The six dancers of the Nrityagram Dance Ensemble come from a “dance village”—in Bangalore founded by the late Protima Gauri Bedi. These women are adepts in Odissi style, and in the second part of the company’s “World Music Series” program at Symphony Space, they gave us the spiritual beauty and erotic overtones associated with the form. In Srimathi, Bijayini Satpathy and Surupta Sen, side by side, execute in exquisite unison the rhythmic stamping, made voluptuous at every pause by the way they settle softly into one hip. Odissi is bold as well as seductive. The rhythms may be driving, the stances wide; sometimes the dancers swing one leg around behind them like a hook. Between dance passages, they depict youthful giddiness—checking themselves in imaginary hand mirrors—and then more languid maturity. In Srimathi, Sen marvelously performs one of those poems in which the lovesick Radha awaits her lord, Krishna. She wonders if that can be his step, and—melting under the caressing voice of singer Rajendra Kumar Swain—whiles away the time by reenacting the lovers’ first amorous meeting for an invisible friend.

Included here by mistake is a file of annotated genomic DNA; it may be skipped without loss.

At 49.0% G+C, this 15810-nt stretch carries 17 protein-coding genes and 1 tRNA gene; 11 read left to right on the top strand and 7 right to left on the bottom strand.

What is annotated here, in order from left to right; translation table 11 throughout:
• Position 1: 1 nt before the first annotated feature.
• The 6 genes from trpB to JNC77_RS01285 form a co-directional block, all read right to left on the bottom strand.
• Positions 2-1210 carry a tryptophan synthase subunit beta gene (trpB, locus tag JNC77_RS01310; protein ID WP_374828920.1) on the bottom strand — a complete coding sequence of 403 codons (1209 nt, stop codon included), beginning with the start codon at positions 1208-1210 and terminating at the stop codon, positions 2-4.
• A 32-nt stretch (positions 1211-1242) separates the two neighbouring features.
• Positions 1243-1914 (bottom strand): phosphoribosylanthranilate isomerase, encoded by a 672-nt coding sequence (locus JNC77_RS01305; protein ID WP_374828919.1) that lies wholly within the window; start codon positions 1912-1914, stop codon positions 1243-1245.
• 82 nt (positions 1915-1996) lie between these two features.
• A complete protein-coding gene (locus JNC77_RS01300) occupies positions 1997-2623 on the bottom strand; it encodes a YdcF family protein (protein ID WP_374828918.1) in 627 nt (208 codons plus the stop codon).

The innovative piece on the program, Sen’s Sri Savitri, alludes to the myth of a woman who descends into death’s kingdom to regain her husband. But Sen drew her ideas from a more abstract poem by Shri Aurobindo; her heroine seems to be seeking her own identity. The narrative is murky (certain dancers exit and enter for no apparent reason), but it is full of beautiful and dramatic passages. Developing movements drawn from martial arts, Sen creates ingenious sculpted mountains and knots and living, many-armed temple statues out of women’s bodies, as Satpathy makes her arduous journey.
I only understood later that Satpathy is not always playing Savitri; the heroine’s identity alights now on this dancer, now on that one. At one point, Satpathy, astride a living throne, becomes Death. Ayona Bhaduri, her hair hanging almost to her knees, is for a while both an embodiment of consciousness shrouded in darkness and Durga, the goddess of destruction. Enigmas: maddening, fascinating.